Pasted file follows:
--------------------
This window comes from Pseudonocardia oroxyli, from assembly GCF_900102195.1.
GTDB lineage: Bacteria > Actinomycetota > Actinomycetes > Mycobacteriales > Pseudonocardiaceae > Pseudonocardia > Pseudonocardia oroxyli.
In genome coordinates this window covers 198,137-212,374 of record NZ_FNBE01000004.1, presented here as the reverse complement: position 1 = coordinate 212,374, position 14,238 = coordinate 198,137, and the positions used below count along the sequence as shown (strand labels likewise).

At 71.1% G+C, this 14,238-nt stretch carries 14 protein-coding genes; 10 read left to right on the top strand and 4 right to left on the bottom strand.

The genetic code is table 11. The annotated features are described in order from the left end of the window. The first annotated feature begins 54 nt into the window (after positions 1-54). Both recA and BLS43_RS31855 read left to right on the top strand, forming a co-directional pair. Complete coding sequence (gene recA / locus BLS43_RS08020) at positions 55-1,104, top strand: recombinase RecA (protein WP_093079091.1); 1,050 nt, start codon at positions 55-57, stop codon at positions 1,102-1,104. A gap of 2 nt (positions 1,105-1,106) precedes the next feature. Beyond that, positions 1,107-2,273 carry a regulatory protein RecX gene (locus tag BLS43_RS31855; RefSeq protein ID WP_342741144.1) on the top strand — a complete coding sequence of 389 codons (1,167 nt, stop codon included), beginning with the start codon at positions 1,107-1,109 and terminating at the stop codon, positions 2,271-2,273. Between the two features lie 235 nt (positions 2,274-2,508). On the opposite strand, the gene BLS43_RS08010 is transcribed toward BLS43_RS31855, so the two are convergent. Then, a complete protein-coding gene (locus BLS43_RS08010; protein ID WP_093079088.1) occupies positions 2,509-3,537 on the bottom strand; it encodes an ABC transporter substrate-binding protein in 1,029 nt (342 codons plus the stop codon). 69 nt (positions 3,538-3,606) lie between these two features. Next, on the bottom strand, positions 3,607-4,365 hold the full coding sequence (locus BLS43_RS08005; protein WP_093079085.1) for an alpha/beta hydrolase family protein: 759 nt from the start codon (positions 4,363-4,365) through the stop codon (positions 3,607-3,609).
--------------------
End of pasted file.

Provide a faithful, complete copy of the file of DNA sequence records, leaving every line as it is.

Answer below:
This window comes from Pseudonocardia oroxyli, from assembly GCF_900102195.1.
GTDB lineage: Bacteria > Actinomycetota > Actinomycetes > Mycobacteriales > Pseudonocardiaceae > Pseudonocardia > Pseudonocardia oroxyli.
In genome coordinates this window covers 198,137-212,374 of record NZ_FNBE01000004.1, presented here as the reverse complement: position 1 = coordinate 212,374, position 14,238 = coordinate 198,137, and the positions used below count along the sequence as shown (strand labels likewise).

At 71.1% G+C, this 14,238-nt stretch carries 14 protein-coding genes; 10 read left to right on the top strand and 4 right to left on the bottom strand.

The genetic code is table 11. The annotated features are described in order from the left end of the window. The first annotated feature begins 54 nt into the window (after positions 1-54). Both recA and BLS43_RS31855 read left to right on the top strand, forming a co-directional pair. Complete coding sequence (gene recA / locus BLS43_RS08020) at positions 55-1,104, top strand: recombinase RecA (protein WP_093079091.1); 1,050 nt, start codon at positions 55-57, stop codon at positions 1,102-1,104. A gap of 2 nt (positions 1,105-1,106) precedes the next feature. Beyond that, positions 1,107-2,273 carry a regulatory protein RecX gene (locus tag BLS43_RS31855; RefSeq protein ID WP_342741144.1) on the top strand — a complete coding sequence of 389 codons (1,167 nt, stop codon included), beginning with the start codon at positions 1,107-1,109 and terminating at the stop codon, positions 2,271-2,273. Between the two features lie 235 nt (positions 2,274-2,508). On the opposite strand, the gene BLS43_RS08010 is transcribed toward BLS43_RS31855, so the two are convergent. Then, a complete protein-coding gene (locus BLS43_RS08010; protein ID WP_093079088.1) occupies positions 2,509-3,537 on the bottom strand; it encodes an ABC transporter substrate-binding protein in 1,029 nt (342 codons plus the stop codon). 69 nt (positions 3,538-3,606) lie between these two features. Next, on the bottom strand, positions 3,607-4,365 hold the full coding sequence (locus BLS43_RS08005; protein WP_093079085.1) for an alpha/beta hydrolase family protein: 759 nt from the start codon (positions 4,363-4,365) through the stop codon (positions 3,607-3,609).